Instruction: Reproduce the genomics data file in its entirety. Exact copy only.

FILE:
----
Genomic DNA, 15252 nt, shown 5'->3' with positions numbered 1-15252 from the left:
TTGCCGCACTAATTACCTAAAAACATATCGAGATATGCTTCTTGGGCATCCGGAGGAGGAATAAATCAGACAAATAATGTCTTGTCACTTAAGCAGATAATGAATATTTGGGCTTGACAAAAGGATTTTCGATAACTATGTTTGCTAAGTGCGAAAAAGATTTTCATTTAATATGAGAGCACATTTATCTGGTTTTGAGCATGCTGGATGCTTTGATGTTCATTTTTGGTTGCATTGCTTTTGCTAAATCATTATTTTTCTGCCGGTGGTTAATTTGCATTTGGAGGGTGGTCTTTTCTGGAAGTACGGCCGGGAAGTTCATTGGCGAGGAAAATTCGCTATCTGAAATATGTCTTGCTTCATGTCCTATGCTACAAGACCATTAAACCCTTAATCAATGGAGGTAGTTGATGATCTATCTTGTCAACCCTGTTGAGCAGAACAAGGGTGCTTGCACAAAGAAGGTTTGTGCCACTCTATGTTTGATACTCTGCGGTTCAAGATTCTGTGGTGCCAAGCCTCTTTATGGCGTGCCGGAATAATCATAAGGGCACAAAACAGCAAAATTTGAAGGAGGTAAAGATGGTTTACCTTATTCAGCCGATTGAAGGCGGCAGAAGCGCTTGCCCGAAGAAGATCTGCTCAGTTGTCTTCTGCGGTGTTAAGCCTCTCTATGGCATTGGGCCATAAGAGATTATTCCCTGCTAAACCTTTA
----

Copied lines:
Genomic DNA, 15252 nt, shown 5'->3' with positions numbered 1-15252 from the left:
TTGCCGCACTAATTACCTAAAAACATATCGAGATATGCTTCTTGGGCATCCGGAGGAGGAATAAATCAGACAAATAATGTCTTGTCACTTAAGCAGATAATGAATATTTGGGCTTGACAAAAGGATTTTCGATAACTATGTTTGCTAAGTGCGAAAAAGATTTTCATTTAATATGAGAGCACATTTATCTGGTTTTGAGCATGCTGGATGCTTTGATGTTCATTTTTGGTTGCATTGCTTTTGCTAAATCATTATTTTTCTGCCGGTGGTTAATTTGCATTTGGAGGGTGGTCTTTTCTGGAAGTACGGCCGGGAAGTTCATTGGCGAGGAAAATTCGCTATCTGAAATATGTCTTGCTTCATGTCCTATGCTACAAGACCATTAAACCCTTAATCAATGGAGGTAGTTGATGATCTATCTTGTCAACCCTGTTGAGCAGAACAAGGGTGCTTGCACAAAGAAGGTTTGTGCCACTCTATGTTTGATACTCTGCGGTTCAAGATTCTGTGGTGCCAAGCCTCTTTATGGCGTGCCGGAATAATCATAAGGGCACAAAACAGCAAAATTTGAAGGAGGTAAAGATGGTTTACCTTATTCAGCCGATTGAAGGCGGCAGAAGCGCTTGCCCGAAGAAGATCTGCTCAGTTGTCTTCTGCGGTGTTAAGCCTCTCTATGGCATTGGGCCATAAGAGATTATTCCCTGCTAAACCTTTA